The Russian oil price cap has failed because of a central flawed theory that Western maritime services were too vital for Russia to ignore, a parliamentary inquiry has heard.

Richard Bronze, founder of commodity data firm Energy Aspects, said the migration of the tanker trade from Western service providers to “shadow operators” exposed the failings of the scheme.

“The theory was there but I think, in practice, it just hasn’t worked,” Bronze told a committee assessing the success of the UK’s sanctions regime against Russia.

Emma Hardaker, the head of financial crime and compliance at Lloyd’s of London, cited research from the Kyiv School of Economics suggesting that about three-quarters of Russian oil was being hauled by the shadow fleet.

She told the hearing that the Lloyd’s insurance marketplace would not be involved in covering those vessels.

G7 countries have also tightened the rules over the documents that protection and indemnity clubs require as proof that Russian oil is being hauled below oil price caps.

Western maritime service providers can only become involved in Russian oil shipments if the oil is sold below the price of $60 per barrel for crude, and $100 or $45 for refined products.

But Russia’s main Urals export grade is currently trading just below $70 a barrel, down from $80 in the middle of last month.

“We’re seeing less and less of Russia’s oil exports relying on Western vessels or Western financial services,” Bronze told MPs.

“The idea, the premise, at the heart of the price cap was that access to these Western maritime services was so important that it would give buyers in third countries the leverage to force Russia to sell its oil below the price cap.

Big migration

“And I just never think we’ve seen that behaviour. Instead, what we’ve seen is a big migration of those flows to vessels that are colloquially called part of the shadow fleet.”

The shadow fleet refers to ships subject to light regulation, with opaque ownership or control and often with limited previous experience in mainstream tanker trading.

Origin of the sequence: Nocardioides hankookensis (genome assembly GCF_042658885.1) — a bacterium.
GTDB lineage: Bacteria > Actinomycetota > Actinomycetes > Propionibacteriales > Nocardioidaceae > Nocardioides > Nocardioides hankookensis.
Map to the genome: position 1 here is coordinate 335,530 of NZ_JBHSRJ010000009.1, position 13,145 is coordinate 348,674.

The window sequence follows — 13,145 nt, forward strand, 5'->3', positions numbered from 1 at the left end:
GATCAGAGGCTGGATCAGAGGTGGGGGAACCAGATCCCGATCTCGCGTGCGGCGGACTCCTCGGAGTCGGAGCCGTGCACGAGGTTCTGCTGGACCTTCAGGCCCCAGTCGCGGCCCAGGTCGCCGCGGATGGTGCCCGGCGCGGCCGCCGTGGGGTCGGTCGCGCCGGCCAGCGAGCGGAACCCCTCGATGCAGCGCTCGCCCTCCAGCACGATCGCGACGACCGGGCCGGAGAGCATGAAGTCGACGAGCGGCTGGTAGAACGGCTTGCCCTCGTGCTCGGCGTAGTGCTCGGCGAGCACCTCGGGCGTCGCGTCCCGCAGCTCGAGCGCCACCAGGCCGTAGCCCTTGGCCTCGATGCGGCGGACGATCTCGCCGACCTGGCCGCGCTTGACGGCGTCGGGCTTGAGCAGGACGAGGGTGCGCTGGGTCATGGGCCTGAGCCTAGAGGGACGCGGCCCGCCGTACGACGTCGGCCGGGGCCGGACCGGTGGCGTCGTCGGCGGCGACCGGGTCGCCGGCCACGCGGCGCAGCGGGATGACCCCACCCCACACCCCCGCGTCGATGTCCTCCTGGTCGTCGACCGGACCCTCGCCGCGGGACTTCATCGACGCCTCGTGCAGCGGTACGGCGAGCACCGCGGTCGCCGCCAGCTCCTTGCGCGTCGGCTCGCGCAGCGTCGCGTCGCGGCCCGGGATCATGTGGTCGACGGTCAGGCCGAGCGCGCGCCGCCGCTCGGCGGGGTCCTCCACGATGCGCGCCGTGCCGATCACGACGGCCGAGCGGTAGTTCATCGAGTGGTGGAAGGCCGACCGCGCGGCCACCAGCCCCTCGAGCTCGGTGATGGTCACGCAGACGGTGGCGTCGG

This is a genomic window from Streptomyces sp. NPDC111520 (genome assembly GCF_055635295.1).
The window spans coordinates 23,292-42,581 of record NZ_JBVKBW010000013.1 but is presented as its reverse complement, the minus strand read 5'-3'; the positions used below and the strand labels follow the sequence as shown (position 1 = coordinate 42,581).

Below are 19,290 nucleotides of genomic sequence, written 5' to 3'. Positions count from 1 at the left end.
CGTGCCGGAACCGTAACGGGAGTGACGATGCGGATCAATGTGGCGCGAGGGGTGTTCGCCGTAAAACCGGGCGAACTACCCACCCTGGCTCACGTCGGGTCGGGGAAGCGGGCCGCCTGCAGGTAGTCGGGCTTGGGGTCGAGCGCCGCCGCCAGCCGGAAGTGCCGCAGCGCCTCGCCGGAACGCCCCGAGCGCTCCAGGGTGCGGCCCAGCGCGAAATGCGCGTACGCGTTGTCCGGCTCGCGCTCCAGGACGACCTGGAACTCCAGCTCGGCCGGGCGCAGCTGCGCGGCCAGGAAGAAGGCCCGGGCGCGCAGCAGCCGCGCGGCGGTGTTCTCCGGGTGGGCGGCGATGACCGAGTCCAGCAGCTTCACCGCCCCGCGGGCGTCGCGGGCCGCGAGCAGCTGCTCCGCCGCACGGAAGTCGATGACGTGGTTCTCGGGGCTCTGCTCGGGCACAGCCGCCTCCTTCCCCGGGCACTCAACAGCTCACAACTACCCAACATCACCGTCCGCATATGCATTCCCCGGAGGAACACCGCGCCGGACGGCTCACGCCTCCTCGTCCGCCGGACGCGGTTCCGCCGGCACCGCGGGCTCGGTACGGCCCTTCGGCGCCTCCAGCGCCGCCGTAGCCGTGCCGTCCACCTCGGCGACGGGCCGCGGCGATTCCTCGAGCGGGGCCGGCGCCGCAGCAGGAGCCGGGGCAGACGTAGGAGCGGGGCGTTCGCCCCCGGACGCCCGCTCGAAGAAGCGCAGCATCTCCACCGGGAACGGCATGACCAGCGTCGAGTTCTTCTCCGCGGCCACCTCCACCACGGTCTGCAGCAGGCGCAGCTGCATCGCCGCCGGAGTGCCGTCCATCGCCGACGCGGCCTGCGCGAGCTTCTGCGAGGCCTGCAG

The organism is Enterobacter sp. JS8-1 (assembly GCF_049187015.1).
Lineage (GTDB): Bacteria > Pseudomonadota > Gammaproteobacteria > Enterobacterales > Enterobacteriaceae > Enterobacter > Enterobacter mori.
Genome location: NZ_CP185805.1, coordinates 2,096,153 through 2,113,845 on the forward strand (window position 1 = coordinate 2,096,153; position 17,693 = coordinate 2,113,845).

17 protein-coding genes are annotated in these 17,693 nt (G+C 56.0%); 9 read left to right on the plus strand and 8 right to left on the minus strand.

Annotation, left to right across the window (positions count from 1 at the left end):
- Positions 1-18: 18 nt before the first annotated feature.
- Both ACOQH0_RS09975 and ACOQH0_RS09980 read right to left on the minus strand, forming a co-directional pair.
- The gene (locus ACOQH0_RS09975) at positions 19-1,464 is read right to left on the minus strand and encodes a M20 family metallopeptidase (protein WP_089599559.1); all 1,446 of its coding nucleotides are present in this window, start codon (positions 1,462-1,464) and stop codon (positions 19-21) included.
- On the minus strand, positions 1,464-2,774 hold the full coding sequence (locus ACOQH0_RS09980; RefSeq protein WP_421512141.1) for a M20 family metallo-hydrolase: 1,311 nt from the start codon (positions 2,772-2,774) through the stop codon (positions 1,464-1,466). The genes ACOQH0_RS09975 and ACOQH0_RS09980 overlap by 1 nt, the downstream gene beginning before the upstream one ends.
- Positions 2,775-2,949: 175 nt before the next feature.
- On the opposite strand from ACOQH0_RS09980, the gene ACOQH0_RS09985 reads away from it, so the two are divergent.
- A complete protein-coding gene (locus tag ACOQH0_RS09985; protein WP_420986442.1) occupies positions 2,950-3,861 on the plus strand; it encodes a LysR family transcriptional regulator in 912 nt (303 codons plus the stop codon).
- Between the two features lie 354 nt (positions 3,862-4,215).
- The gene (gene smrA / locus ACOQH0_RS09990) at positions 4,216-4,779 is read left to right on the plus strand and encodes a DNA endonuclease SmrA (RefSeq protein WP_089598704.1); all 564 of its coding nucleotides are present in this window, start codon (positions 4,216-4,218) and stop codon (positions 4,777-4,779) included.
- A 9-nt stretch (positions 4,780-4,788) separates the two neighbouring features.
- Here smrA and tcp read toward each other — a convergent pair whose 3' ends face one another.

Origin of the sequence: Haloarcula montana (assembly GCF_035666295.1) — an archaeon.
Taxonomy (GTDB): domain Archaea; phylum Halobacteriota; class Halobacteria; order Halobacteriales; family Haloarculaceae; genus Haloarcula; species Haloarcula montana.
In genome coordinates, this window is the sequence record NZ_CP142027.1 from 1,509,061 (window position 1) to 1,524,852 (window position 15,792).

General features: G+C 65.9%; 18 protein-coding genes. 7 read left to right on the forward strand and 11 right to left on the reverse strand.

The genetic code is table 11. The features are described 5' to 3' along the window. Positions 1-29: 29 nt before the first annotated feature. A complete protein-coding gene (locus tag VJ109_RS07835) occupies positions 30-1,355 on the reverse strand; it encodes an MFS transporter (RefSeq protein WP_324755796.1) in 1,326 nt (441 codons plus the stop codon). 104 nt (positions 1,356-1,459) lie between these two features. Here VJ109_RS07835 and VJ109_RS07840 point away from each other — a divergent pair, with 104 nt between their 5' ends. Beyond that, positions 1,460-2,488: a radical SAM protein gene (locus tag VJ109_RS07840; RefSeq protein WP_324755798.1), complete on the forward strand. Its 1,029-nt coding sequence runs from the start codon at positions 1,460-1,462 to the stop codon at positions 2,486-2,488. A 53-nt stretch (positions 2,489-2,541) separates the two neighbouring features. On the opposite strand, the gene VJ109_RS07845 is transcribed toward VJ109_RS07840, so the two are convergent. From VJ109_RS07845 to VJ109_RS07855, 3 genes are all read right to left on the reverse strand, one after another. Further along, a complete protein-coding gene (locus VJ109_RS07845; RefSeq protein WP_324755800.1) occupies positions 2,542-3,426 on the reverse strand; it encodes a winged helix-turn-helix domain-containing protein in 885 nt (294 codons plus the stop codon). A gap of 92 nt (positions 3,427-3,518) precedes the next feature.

They vessels are often marked by their veteran status — some more than 20 years old — and operate in sanctioned markets such as Russia, Venezuela and Iran.

In written evidence to the Treasury select committee, the international group of P&I clubs said that about 800 tankers had left the 12 club members because of the demands of the price cap.

Andrew Cutler is chair of the International Group of P&I Clubs and chief executive of Britannia P&I in London. Photo: LISW

It said the cap therefore “appears increasingly unenforceable as more ships and associated services move into this parallel trade”.

BRS Group said earlier this month that about 787 tankers were part of the grey fleet of tankers hauling sanctioned oil, including Russia, Iranian and Venezuelan barrels.

That represented a rise of 17% from the end of 2023 with the biggest growth going to the Russian trade and enough shadow tankers for Russia’s crude exports, it said.

Bronze said his organisation’s research suggested a fleet of about 250 to 300 crude carriers lifting Russian oil every quarter.

But the UK government’s own guidance suggested that the price caps had been effective owing to the prevalence of “highly sought after” maritime services provided by G7 countries.

“It is very hard to make major trades or gain significant market share without using G7+ services at all,” it claimed in a frequently asked questions document aimed at the industry.

The unwillingness of countries such as India and China to enforce the cap or reduce their imports meant that the limits of the price cap were being reached, Bronze said.

“The mechanism … in terms of the access to Western shipping and services hasn’t proved anywhere near as effective as it was hoped,” he said.

Following a shuffle of top positions in Russia’s government, Deputy Prime Minister Alexander Novak has been given extra duties to blunt sanctions targeting Russia, according to state media.

Bronze said the danger was of an oil spill from an underinsured or badly maintained vessel, he said.

“If something terrible does happen, we’re all going to regret we hadn’t paid more attention to this and let something that could have been preventable happen,” he said.

The UK sanctions regulator is due to give evidence to the Treasury committee at a later date.

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